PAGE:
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Congo militia leader goes on trial in test of international court

Congolese militia leader Ntaganda enters the courtroom of the ICC at the Hague in the Netherlands

By Thomas Escritt

Congolese warlord Bosco Ntaganda pleaded “Not guilty” on Wednesday to crimes including the rape of child soldiers in a campaign of pillage and murder in northeast Congo’s Ituri province in the early 2000s.
The Rwandan-born Ntaganda is accused by prosecutors at the International Criminal Court (ICC) of conspiring to expand the power of the Hema ethnic group and seize the province’s vast oil, diamond and gold wealth for himself.
He faces 18 charges of war crimes and crimes against humanity in all, including murder, rape, pillage and persecution, under a doctrine of international law that allows him to be charged personally with offences committed by forces under his command.
One alleged co-conspirator is Thomas Lubanga, who is serving a 14-year prison sentence after becoming the court’s first convicted defendant in 2012.
Prosecutor Fatou Bensouda told judges that fighters from Ntaganda’s Union of Congolese Patriots (UPC) had lured ethnic Lendus occupying the land they wanted to purported peace talks in order to capture and kill them.
“Bosco Ntaganda was the UPC’s highest commander, in charge of operations and organisation,” she told the court, adding that he had allowed the slaughter to go unpunished.
One witness found the bodies of his own wife and children among victims of the slaughter in a banana field. Their throats had been slit and his infant daughter’s skull was staved in.
They were just five of an estimated 5,000 civilians killed during the 2002-03 campaign. Bensouda said Ntaganda had praised the field commander responsible as “a real man”.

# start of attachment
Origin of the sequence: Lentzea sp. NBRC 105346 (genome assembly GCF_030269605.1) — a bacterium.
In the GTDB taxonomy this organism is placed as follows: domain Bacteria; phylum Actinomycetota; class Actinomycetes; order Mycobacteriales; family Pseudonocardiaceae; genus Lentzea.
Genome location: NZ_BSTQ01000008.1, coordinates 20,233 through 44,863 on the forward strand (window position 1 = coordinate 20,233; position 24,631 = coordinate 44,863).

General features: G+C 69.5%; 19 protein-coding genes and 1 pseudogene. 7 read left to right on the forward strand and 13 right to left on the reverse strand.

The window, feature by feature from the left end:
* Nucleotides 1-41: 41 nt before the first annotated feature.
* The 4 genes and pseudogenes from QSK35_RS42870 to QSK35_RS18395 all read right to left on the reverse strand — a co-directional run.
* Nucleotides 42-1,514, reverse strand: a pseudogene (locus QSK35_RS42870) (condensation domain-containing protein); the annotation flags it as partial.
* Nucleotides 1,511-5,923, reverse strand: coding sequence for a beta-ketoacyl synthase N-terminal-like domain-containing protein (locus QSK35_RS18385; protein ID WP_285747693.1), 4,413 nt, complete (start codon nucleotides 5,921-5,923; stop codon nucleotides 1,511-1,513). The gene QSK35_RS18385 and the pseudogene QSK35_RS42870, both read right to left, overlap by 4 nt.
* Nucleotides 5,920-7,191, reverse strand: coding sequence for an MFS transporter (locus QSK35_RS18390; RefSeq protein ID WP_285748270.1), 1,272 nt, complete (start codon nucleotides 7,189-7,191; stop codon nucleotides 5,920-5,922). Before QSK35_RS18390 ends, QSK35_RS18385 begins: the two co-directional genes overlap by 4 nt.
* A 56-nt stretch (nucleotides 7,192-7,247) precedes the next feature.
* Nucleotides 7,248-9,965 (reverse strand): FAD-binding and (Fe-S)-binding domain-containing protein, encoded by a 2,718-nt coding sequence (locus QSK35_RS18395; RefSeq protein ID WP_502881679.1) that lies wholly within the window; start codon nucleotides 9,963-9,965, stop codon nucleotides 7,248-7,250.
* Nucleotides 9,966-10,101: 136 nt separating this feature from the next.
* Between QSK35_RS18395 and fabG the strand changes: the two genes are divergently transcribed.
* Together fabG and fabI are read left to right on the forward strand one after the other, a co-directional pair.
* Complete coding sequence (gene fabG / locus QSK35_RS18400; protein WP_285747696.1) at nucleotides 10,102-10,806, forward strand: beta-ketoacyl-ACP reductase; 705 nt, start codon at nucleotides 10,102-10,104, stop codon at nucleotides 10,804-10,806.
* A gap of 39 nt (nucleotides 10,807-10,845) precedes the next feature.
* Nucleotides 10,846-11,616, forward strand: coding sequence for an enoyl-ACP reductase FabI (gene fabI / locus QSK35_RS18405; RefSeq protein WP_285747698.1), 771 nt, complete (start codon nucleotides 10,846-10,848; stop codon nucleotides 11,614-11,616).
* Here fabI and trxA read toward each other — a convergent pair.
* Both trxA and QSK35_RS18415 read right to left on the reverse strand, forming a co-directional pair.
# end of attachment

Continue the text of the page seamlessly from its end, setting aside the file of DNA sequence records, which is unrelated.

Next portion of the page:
Bensouda said female child soldiers had been kept as sex slaves, “objects” freely available to other soldiers in Ntaganda’s militia.
Ntaganda, a tall, slight man with a pencil moustache, was known as “The Terminator” during his time commanding the UPC and a related guerilla army, the Patriotic Forces for the Liberation of Congo (FPLC).
He rose to tell the court: “I plead ‘Not guilty’ to the charges.”
The trial is the first test of a new team assembled by prosecutor Fatou Bensouda, who has promised more rigorous prosecution cases after a series of high-profile failures.
Ntaganda was indicted in 2006 but remained on the run for years, fighting in conflicts on and around Congo’s border with Rwanda. In 2013, fearing for his life, he handed himself in at the US embassy in the Rwandan capital Kigali.
In Ituri, the local population were following radio updates of the trial, said Bienvenu Ukej, director of Justice Plus, a human rights organisation in the provincial capital, Bunia. He said the fact that the trial was taking place was “already a step towards relief and some rehabilitation”.
The ICC, set up in 2002 to prosecute the most serious international crimes, has so far convicted only little-known warlords, all from the Ituri conflicts. Its case against Kenyan President Uhuru Kenyatta collapsed after witness withdrawals undermined an already brittle case.
Many of its highest-profile indictees, from Sudanese President Omar al-Bashir to Saif al-Islam, son of late Libyan leader Muammar Gaddafi, remain at large, their governments refusing to hand them over.
An inquiry into the Israeli-Palestinian conflict, which opened this year, is set to provide an even more severe test of the court’s ability to enforce its will in defiance of governments.

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